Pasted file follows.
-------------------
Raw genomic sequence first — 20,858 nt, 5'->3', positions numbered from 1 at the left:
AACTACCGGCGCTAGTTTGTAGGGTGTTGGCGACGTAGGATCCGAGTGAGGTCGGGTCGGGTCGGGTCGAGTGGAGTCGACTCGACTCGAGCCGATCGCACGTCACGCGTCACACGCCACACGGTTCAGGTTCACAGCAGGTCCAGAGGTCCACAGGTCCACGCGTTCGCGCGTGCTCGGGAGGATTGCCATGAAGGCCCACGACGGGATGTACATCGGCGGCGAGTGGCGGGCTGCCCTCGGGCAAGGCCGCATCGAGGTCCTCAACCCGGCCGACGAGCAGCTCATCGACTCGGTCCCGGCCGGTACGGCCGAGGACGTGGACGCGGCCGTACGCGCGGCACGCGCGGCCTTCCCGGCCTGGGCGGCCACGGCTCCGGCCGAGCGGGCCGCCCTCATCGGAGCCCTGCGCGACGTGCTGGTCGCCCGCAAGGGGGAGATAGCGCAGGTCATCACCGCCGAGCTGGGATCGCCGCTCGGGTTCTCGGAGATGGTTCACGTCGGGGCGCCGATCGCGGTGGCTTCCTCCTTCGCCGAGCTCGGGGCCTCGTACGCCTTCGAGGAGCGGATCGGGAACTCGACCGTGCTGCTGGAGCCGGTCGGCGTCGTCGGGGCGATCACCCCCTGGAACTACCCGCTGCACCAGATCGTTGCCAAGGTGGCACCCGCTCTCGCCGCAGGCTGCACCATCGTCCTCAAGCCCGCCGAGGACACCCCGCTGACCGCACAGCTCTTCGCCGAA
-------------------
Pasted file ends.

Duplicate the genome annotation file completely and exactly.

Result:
Raw genomic sequence first — 20,858 nt, 5'->3', positions numbered from 1 at the left:
AACTACCGGCGCTAGTTTGTAGGGTGTTGGCGACGTAGGATCCGAGTGAGGTCGGGTCGGGTCGGGTCGAGTGGAGTCGACTCGACTCGAGCCGATCGCACGTCACGCGTCACACGCCACACGGTTCAGGTTCACAGCAGGTCCAGAGGTCCACAGGTCCACGCGTTCGCGCGTGCTCGGGAGGATTGCCATGAAGGCCCACGACGGGATGTACATCGGCGGCGAGTGGCGGGCTGCCCTCGGGCAAGGCCGCATCGAGGTCCTCAACCCGGCCGACGAGCAGCTCATCGACTCGGTCCCGGCCGGTACGGCCGAGGACGTGGACGCGGCCGTACGCGCGGCACGCGCGGCCTTCCCGGCCTGGGCGGCCACGGCTCCGGCCGAGCGGGCCGCCCTCATCGGAGCCCTGCGCGACGTGCTGGTCGCCCGCAAGGGGGAGATAGCGCAGGTCATCACCGCCGAGCTGGGATCGCCGCTCGGGTTCTCGGAGATGGTTCACGTCGGGGCGCCGATCGCGGTGGCTTCCTCCTTCGCCGAGCTCGGGGCCTCGTACGCCTTCGAGGAGCGGATCGGGAACTCGACCGTGCTGCTGGAGCCGGTCGGCGTCGTCGGGGCGATCACCCCCTGGAACTACCCGCTGCACCAGATCGTTGCCAAGGTGGCACCCGCTCTCGCCGCAGGCTGCACCATCGTCCTCAAGCCCGCCGAGGACACCCCGCTGACCGCACAGCTCTTCGCCGAA